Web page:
10 Â 5 Conclusions and Future Work This paper has shown that the onehole contexts for elements contained in a polymorphic regular type can be represented as the inhabitants of the regular type computed from the original by partial differentiation. This technology has been used to characterize data structures equivalent to uet s zippers onehole contexts for the subtrees of trees inhabiting arbitrary recursive types in that class. The operations which plug appropriate data into the holes of such contexts have also been exhibited. While this connection seems unlikely to be a mere coincidence, it is perhaps surprising to find a use for the laws of the infinitesimal calculus in such a discrete setting. There is no obvious notion of tangent or of limit for datatypes which might connect with our intuitions from school mathematics. Neither can offer at present any sense in which integration might mean more than just differentiation backwards. ne observation does, however, seem relevant: the syntactic operation of differentiating an expression with respect to generates an approximation to the change in value of that expression by summing the contributions generated by varying each of the s in the expression in turn. The derivative is thus the sum of terms corresponding to each onehole context for an in the expression. erhaps the key to the connection can be found by focusing not on what is being infinitesimally varied, but on what, for the sake of a linear approximation to the curve, is being kept the same. Apart from the implementation of this technology, and the development of a library of related generic utilities, this work opens up a host of fascinating theoretical possibilities one only has to open one s old school textbooks almost at random and ask what does this mean for datatypes?. There must surely also be a relationship between this work and oyal s general characterization of species of structure in terms of their Taylor series[oy87]. For regular types, NÉ makes a hole for a second in a onehole context from. More generally, gives all the o  hole contexts for s in s in each of the ouö orders with which they can be found. This strong resonance with Taylor series seems worthy of pursuit and is an active topic of research. n summary, the establishment of the connection between contexts and calculus is but the first step on a long road who knows where it will end? Acknowledgements feel very lucky to have stumbled on this interpretation of differentiation for datatypes with such potential for both utility and fascination, and has been intriguing me since the day made the connection (whilst changing trains at Shrewsbury). This work has benefited greatly from hours spent on trains, and enthusiastic discussions with many people, most notably Konstantinos Tourlas, ames McKinna, Alex Simpson, aniele Turi, Martin ofmann, Thorsten Altenkirch and, especially, eter ancock. eferences [BM98] oland Backhouse, atrik ansson, ohan euring, and Lambert Meertens. Generic programming an introduction. n S. oaitse Sweierstra, edro. enriques, and osé N. liveira, editors, Advanced Functional rogramming, Third nternational Summer School (AF 98); Braga, ortugal, volume 1608 of LNCS, pages Springer Verlag, [BM98] [B99] ichard Bird and Lambert Meertens. Nested datatypes. n Mathematics of rogram Construction, volume 1422 of LNCS, pages SpringerVerlag, ichard Bird and oss aterson. de Bruijn notation as a nested datatype. ournal of Functional rogramming, 9(1):77 92, [yb91] eter ybjer. nductive sets and families in MartinLöf s type theory. n G. uet and G. lotkin, editors, Logical Frameworks. CU,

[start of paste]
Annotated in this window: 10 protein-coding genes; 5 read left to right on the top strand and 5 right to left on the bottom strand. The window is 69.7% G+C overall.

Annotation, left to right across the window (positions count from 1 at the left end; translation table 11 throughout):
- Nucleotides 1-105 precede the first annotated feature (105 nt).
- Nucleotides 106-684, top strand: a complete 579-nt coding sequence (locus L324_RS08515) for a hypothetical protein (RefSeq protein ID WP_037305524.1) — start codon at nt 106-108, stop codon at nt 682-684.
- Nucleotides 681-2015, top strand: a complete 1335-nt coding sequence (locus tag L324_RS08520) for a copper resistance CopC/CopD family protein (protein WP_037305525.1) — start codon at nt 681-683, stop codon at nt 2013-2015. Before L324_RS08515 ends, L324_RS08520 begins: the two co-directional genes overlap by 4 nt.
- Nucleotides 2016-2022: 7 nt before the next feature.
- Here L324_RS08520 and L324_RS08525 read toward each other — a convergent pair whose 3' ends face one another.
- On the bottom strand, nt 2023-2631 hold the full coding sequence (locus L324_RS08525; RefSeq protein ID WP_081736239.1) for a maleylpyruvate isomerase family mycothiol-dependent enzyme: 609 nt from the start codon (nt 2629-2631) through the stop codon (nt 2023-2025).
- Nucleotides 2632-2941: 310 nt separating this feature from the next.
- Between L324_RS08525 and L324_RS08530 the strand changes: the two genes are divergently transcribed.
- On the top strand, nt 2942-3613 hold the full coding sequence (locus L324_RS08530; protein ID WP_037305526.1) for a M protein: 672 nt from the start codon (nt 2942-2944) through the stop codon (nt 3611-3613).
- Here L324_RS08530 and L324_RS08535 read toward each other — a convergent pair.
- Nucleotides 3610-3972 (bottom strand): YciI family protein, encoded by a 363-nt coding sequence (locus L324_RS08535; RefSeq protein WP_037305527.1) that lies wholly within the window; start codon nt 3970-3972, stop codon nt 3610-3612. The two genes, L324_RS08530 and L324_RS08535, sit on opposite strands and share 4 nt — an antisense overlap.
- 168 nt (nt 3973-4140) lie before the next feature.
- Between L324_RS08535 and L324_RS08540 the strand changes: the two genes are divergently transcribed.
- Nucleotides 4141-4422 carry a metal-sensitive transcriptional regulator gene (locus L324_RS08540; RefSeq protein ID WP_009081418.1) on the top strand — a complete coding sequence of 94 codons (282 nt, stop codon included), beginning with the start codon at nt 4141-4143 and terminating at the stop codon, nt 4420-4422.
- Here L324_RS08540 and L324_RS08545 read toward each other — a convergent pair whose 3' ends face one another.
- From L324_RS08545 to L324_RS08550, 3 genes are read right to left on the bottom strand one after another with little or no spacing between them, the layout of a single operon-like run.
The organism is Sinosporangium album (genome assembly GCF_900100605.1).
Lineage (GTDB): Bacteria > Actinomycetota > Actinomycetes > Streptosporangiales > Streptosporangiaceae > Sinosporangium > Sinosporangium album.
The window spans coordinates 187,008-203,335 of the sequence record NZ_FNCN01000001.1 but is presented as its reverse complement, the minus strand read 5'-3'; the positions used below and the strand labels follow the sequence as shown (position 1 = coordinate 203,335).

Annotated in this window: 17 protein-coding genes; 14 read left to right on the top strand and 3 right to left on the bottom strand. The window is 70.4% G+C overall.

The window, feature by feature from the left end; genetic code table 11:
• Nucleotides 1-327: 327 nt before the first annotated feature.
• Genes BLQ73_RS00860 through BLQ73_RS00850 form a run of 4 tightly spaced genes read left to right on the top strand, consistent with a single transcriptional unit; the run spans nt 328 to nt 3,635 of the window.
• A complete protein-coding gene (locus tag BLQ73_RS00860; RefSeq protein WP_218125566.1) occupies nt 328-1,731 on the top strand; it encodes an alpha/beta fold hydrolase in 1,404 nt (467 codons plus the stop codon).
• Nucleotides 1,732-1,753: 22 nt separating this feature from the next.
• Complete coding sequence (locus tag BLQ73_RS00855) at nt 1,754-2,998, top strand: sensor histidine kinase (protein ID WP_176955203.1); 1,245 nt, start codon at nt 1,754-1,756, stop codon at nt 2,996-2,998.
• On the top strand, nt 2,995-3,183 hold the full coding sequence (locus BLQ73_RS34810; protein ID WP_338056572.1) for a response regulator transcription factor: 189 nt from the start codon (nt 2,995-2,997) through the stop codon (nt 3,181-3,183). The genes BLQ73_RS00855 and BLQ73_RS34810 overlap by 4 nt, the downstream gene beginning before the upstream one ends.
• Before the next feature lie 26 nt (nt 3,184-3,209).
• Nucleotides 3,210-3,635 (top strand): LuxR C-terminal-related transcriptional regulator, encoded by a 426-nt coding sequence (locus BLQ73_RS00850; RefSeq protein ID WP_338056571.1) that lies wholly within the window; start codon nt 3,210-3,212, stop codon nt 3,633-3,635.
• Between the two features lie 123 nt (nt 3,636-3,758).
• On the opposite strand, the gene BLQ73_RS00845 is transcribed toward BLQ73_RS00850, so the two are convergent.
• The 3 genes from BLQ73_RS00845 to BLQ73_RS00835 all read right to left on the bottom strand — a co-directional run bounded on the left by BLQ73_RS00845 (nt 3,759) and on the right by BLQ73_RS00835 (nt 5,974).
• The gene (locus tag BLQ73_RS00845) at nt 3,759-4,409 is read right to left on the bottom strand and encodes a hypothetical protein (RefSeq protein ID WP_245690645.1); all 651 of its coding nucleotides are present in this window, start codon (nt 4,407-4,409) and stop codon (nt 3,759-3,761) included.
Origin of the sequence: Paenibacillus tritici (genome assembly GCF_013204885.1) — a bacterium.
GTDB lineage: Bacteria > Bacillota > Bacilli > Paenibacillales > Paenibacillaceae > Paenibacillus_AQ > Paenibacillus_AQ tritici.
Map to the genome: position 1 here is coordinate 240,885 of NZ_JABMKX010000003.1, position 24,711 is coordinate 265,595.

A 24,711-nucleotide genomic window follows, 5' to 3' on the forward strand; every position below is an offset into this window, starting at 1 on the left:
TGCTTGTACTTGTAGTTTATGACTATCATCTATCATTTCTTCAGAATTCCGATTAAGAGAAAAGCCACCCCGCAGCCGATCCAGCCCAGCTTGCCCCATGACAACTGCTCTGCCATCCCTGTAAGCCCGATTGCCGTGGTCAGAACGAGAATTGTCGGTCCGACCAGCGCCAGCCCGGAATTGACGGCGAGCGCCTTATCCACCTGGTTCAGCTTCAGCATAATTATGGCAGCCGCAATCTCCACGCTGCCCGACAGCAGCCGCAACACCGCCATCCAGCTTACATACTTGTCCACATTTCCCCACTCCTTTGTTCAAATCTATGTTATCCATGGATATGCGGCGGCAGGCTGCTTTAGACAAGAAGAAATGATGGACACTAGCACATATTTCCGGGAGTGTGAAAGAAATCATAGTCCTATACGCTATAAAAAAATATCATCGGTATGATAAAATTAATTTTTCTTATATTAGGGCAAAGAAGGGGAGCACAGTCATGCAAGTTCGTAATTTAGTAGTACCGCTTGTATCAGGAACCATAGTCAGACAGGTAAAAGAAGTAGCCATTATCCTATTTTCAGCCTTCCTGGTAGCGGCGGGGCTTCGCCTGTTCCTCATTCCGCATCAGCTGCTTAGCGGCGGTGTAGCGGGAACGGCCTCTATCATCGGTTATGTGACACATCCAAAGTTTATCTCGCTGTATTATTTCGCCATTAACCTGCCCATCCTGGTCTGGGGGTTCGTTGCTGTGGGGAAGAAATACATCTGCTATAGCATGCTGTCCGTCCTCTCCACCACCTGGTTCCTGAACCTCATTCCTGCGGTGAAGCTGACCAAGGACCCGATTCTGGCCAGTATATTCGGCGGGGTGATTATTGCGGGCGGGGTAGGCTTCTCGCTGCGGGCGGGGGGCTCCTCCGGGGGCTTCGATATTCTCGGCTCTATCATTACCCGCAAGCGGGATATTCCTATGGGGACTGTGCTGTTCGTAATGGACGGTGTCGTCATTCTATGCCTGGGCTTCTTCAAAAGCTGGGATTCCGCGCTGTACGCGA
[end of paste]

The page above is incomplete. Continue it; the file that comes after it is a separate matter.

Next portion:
11 [ue97] Gérard uet. The Zipper. ournal of Functional rogramming, 7(5): , [97] atrik ansson and ohan euring. oly a polytypic programming language extension. n roceedings of L 97, pages ACM, anuary [oy87] André oyal. Foncteurs analytiques et espèces de structures. n Combinatoire énumerative, volume 1234 of LNM, pages SpringerVerlag, [McB70] Fred McBride. Computer Aided Manipulation of Symbols. h thesis, Queen s University of Belfast, [McB99] Conor McBride. ependently Typed Functional rograms and their roofs. h thesis, University of Edinburgh,